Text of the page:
Melodie Reynolds, creator of Elate Clean Cosmetics, felt a kinship with the studio’s mission. When it came time to create her displays, the match was clear.

“I could have ordered something plastic from China [for my cosmetics packaging], but I wanted to go with a company that reflected the values Elate stands for,” says Reynolds. “The studio’s ability to innovate and adapt is incredible — I can shout ideas into the ether and they run with them, knowing I’ll be looking for the most sustainable option … It makes me feel good about my footprint on the world.”

The Texture of Reality

While visuals are crucial in design work, Studio Robazzo aims to enhance the sensory experience, with texture being of top importance. The crew is experimenting with materials like plastic bags to discover how to reform them into household objects — and maybe even create a natural feel. Meanwhile, the team has developed a reputation for reframed work with uniquely cut WestCoasters, made from hand-salvaged Vancouver Island driftwood.

“People are seeking a way to reconnect with nature, but not necessarily in that cottage-plaid lifestyle,” says McFadzen, originally from New Brunswick, who first joined the team by helping sand the famed table. “What we create has to work for modern life in 2016, but it also has to offer that chance to touch and feel something real … it’s almost like we are curating nature.”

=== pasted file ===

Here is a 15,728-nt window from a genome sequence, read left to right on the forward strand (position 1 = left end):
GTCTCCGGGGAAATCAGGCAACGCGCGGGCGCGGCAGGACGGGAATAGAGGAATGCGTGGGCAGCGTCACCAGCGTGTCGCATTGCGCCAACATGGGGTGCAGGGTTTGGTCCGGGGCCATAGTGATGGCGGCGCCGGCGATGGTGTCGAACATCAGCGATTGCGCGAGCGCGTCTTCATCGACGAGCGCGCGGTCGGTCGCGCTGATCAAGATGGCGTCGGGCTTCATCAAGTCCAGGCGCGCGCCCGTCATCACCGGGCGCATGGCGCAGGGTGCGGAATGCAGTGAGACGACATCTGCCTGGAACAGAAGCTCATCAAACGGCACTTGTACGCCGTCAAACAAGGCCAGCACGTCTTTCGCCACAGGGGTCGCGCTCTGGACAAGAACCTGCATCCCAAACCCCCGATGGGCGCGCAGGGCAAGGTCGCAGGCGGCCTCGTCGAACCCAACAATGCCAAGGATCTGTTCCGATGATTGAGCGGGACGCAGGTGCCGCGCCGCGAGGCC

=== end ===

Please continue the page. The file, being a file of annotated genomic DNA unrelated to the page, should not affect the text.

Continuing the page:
Their enormous 3,000-square-foot Douglas Street studio, which they refer to as a “creative playground,” is an extension of this tactile experience, dedicated to local collaboration. It features the largest white wall in Victoria to support professional and amateur photographers, as well as a rotation gallery of local artwork and a free space for artists to create. Visitors may also be surprised by the floating hammock and accessible treatment floor. Studio Robazzo routinely opens its doors to the community for use as a venue, whether for rock concerts or meditation gatherings.

Making People’s Lives Easier

While the young team is well versed in finding new solutions, problem solving is a big part of the work. In fact, it’s what lured Azzopardi away from his high-profile design job in Toronto and into his own business. The studio is constantly faced with complex projects, like the pop-up trade-show booth recently completed for Pacific Rim College. The parameters: it had to fold into a small suitcase, be illuminated, have a simple setup and be ready in two months. The team nailed it. Shortly after, the college hired them to complete an herb-crate display at the Hudson.

“Situations like this are our dream come true — that’s what drives us,” says Azzopardi. “People come to us with a problem, and we fix it. Our work is designed to make people’s lives easier, in a way that combines functionality with something that’s esthetically pleasing.”

To this day, the table remains one of Azzopardi’s proudest solutions. The steel base mimicked the shape of a reformed coat hanger, and the floating wood top highlighted nature in pure form.

“I love the ‘aha’ moment of surprising people with design — that’s where success is for me,” says Azzopardi. “The big ‘aha’ moment we’re all facing right now is that we have to care about the planet. But whether or not you identify as an environmentalist, if you choose your products carefully you are supporting the planet, and that’s a huge success for everyone.”

Originally published in Douglas Magazine in August, 2016.

PressChristina Robev